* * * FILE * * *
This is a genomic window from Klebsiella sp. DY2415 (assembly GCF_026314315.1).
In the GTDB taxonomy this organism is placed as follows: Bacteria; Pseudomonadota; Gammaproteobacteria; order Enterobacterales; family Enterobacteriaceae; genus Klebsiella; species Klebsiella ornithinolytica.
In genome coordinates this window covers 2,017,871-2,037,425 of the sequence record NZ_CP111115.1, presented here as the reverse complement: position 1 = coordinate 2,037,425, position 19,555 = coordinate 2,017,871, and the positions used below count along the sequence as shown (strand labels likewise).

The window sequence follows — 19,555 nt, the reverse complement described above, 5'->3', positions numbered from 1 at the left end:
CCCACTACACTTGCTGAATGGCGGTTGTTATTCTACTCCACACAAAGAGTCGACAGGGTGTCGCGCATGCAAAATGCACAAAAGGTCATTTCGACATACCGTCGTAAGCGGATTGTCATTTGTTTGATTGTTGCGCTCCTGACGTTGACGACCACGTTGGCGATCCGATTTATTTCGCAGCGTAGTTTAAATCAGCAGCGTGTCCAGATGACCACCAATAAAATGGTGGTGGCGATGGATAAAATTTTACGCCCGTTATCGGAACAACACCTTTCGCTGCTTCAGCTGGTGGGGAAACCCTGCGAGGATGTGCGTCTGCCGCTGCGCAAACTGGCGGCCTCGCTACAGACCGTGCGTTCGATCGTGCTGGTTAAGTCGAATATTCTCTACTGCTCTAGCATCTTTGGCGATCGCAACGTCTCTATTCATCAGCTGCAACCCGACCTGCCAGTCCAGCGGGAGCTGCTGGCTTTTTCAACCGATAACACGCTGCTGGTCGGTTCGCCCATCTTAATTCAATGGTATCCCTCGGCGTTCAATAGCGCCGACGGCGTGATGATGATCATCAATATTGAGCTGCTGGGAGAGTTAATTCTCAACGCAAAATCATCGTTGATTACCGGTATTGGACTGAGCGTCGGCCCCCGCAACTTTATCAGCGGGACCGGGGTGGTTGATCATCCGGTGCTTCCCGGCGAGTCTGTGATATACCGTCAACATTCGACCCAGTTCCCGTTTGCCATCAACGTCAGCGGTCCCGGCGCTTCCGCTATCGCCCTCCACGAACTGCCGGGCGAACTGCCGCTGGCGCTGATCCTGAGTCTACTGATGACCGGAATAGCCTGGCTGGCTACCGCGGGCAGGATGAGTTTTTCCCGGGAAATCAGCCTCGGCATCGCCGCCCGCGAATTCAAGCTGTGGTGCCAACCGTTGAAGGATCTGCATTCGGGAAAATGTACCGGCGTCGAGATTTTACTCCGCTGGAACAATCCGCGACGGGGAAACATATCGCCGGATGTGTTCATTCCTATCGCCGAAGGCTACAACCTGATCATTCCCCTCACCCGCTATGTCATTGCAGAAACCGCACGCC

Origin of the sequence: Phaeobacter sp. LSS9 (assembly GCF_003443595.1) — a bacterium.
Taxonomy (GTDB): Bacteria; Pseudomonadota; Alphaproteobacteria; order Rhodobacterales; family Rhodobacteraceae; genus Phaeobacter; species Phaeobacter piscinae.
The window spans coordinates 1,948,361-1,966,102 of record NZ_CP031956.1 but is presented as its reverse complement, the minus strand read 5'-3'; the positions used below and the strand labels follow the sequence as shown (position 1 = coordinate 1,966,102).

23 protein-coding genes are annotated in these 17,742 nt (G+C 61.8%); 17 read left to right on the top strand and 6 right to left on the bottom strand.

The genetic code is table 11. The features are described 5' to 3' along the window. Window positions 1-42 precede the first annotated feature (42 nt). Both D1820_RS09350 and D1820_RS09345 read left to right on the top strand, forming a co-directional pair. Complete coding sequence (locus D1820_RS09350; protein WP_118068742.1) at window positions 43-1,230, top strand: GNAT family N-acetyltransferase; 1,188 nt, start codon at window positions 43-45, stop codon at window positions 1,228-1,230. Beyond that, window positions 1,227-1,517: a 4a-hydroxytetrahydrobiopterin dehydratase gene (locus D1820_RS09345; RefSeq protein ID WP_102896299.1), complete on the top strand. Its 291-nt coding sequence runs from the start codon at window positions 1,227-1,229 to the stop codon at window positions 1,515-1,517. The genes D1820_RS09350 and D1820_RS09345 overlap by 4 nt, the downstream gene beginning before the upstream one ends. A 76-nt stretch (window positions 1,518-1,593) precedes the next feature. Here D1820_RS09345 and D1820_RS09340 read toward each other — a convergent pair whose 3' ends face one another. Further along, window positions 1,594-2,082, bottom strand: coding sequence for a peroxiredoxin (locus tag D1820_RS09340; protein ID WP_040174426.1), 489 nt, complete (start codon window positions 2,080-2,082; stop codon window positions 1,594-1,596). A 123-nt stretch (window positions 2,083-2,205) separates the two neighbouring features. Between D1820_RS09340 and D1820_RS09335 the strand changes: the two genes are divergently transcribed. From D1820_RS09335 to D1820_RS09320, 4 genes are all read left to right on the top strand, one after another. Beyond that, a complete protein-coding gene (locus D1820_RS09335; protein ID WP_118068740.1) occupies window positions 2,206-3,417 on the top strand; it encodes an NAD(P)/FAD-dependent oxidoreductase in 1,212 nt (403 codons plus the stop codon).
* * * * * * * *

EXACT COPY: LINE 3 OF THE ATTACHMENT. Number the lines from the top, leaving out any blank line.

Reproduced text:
In genome coordinates this window covers 2,017,871-2,037,425 of the sequence record NZ_CP111115.1, presented here as the reverse complement: position 1 = coordinate 2,037,425, position 19,555 = coordinate 2,017,871, and the positions used below count along the sequence as shown (strand labels likewise).